In light of news the Florida Supreme Court will be without a black justice for the first time in 36 years, Democrats in the state Senate are pushing to reform the state’s judicial nominating panels.
“The latest nominations submitted by the Judicial Nominating Commission (JNC) to the incoming governor underscore how politicized the process has become,” said Senate Democratic Leader Audrey Gibson of Jacksonville.
“Of the 59 applicants, six of whom were African American, 11 names were sent by the JNC to the governor, and none were African American. How can a population of more than 3 million African Americans in this state have confidence in our highest court when their voices are being silenced?”
As Gibson points out, none of the 11 finalists for the court’s three openings were African American.
Gov.-elect Ron DeSantis will select the court’s newest members when he takes office. He will have to choose from the list he’s given; under a 2009 Supreme Court ruling, he is “not provided the authority … to reject (a JNC’s) list and request that a new list be certified,” for example.
Senate Democrats are proposing changes to how JNC members are selected, attempting to remove power from the Governor, who they argue has too much power over the commission.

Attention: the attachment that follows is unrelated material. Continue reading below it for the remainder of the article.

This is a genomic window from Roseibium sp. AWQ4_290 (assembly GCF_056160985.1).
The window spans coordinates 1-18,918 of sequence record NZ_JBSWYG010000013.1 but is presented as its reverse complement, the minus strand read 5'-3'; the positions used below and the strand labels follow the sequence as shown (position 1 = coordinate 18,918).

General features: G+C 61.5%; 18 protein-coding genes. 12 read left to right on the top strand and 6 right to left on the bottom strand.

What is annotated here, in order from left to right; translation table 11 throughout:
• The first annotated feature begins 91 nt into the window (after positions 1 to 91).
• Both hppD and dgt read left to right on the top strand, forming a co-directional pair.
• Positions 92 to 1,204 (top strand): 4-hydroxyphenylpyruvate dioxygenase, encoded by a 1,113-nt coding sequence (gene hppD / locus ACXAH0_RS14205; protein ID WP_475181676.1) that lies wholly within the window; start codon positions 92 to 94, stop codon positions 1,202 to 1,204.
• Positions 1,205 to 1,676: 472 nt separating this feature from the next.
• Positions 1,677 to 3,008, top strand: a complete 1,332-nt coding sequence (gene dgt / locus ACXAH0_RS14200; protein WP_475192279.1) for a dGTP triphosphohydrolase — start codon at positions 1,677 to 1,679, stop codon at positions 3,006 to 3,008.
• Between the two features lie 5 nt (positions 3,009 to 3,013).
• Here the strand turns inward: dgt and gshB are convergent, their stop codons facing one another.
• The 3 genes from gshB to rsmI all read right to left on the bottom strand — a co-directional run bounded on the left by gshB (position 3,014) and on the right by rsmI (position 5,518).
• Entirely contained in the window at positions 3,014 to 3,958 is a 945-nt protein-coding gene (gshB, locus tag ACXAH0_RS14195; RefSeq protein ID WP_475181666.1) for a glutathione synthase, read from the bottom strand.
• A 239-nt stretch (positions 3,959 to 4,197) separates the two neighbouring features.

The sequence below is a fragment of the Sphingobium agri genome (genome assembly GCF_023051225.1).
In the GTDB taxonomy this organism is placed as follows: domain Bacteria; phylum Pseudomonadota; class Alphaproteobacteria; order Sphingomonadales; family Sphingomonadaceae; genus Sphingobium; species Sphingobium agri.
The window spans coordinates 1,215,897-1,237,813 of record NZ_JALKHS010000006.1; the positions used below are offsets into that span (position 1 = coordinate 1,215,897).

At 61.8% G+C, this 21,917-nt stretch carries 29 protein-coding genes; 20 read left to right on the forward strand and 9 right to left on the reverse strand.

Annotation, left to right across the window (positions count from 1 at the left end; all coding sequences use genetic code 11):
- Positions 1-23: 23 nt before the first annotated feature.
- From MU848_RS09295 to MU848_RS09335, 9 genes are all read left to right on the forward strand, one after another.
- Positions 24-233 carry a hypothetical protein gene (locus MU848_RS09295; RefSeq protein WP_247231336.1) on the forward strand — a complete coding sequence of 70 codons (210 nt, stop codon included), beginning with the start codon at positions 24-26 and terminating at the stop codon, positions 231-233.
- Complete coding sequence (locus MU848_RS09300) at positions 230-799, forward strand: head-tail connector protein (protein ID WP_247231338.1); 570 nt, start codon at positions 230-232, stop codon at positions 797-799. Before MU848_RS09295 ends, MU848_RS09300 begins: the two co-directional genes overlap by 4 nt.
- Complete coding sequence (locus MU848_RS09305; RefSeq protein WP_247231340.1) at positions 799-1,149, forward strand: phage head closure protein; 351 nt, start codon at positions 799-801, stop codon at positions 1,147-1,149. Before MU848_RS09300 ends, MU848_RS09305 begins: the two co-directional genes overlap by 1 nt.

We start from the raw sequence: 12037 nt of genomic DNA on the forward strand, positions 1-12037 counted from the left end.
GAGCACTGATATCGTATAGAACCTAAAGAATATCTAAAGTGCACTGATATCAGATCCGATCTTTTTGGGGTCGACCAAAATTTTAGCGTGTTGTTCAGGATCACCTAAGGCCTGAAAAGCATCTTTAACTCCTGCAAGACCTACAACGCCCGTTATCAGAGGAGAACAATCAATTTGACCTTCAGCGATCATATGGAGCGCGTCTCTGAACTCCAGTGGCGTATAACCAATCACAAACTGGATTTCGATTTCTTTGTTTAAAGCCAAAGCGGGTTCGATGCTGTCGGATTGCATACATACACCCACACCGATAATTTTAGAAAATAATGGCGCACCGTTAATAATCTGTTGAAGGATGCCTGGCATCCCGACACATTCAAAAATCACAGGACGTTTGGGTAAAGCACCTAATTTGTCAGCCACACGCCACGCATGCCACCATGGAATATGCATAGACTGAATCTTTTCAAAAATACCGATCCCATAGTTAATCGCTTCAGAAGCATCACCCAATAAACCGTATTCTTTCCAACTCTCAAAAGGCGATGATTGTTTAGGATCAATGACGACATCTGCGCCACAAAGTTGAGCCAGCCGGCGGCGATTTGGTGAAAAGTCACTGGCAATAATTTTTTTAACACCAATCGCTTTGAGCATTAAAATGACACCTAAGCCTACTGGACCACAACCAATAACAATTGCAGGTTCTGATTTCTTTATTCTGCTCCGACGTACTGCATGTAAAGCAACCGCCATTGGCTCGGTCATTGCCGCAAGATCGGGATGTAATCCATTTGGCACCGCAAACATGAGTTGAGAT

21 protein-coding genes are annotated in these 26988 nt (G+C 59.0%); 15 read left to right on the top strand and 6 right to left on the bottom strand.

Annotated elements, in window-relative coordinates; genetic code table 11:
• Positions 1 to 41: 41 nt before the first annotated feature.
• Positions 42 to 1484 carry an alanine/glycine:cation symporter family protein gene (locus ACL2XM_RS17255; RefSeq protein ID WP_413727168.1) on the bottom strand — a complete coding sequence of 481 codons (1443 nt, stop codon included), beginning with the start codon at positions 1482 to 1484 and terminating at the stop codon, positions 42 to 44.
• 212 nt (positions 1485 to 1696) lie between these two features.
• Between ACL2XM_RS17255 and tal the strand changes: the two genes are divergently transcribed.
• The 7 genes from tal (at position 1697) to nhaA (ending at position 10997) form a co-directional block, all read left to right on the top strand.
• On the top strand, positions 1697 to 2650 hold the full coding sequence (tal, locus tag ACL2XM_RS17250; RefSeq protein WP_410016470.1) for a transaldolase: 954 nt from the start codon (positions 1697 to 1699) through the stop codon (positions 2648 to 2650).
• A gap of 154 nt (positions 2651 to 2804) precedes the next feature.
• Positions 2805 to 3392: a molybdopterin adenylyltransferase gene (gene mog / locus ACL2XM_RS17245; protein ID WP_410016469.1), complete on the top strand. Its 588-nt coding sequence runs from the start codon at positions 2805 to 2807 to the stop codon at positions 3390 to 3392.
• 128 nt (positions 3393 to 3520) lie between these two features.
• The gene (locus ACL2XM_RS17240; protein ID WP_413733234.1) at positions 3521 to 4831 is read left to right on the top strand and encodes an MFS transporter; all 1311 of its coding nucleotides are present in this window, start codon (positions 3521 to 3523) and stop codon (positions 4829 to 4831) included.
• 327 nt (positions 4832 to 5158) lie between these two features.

The selections of Supreme Court nominees are made by the JNC, which contains nine members. Five of those members, enough for a majority, are chosen by the Governor. The remaining four are selected by the Florida Bar, but the Governor has veto power over those choices as well.
“Not only does the governor have absolute control over the process, he has unfettered power to select judges that are mirror reflections of his own politics and personal beliefs,” said state Sen. Perry Thurston of Fort Lauderdale.
“In a state as diverse as Florida, that cannot stand,” he said.
Thurston argues the process should be reformed to ensure members of the minority community are represented on the Florida Supreme Court.
“The fallout from these nominations is apparent to any African American or Hispanic who has stood in a courtroom seeking justice from those incapable of rendering it. The scales are heavily weighted against them.”
Senate Democrats say the Governor should only be allowed to nominate three of the JNC’s nine members. The Board of Governors of the Florida Bar would appoint the more, and the final three would be three lay members of the community agreed upon by the other six.
Prior to 2002, that method was used to select the commission, and Senate Democrats want to see a return.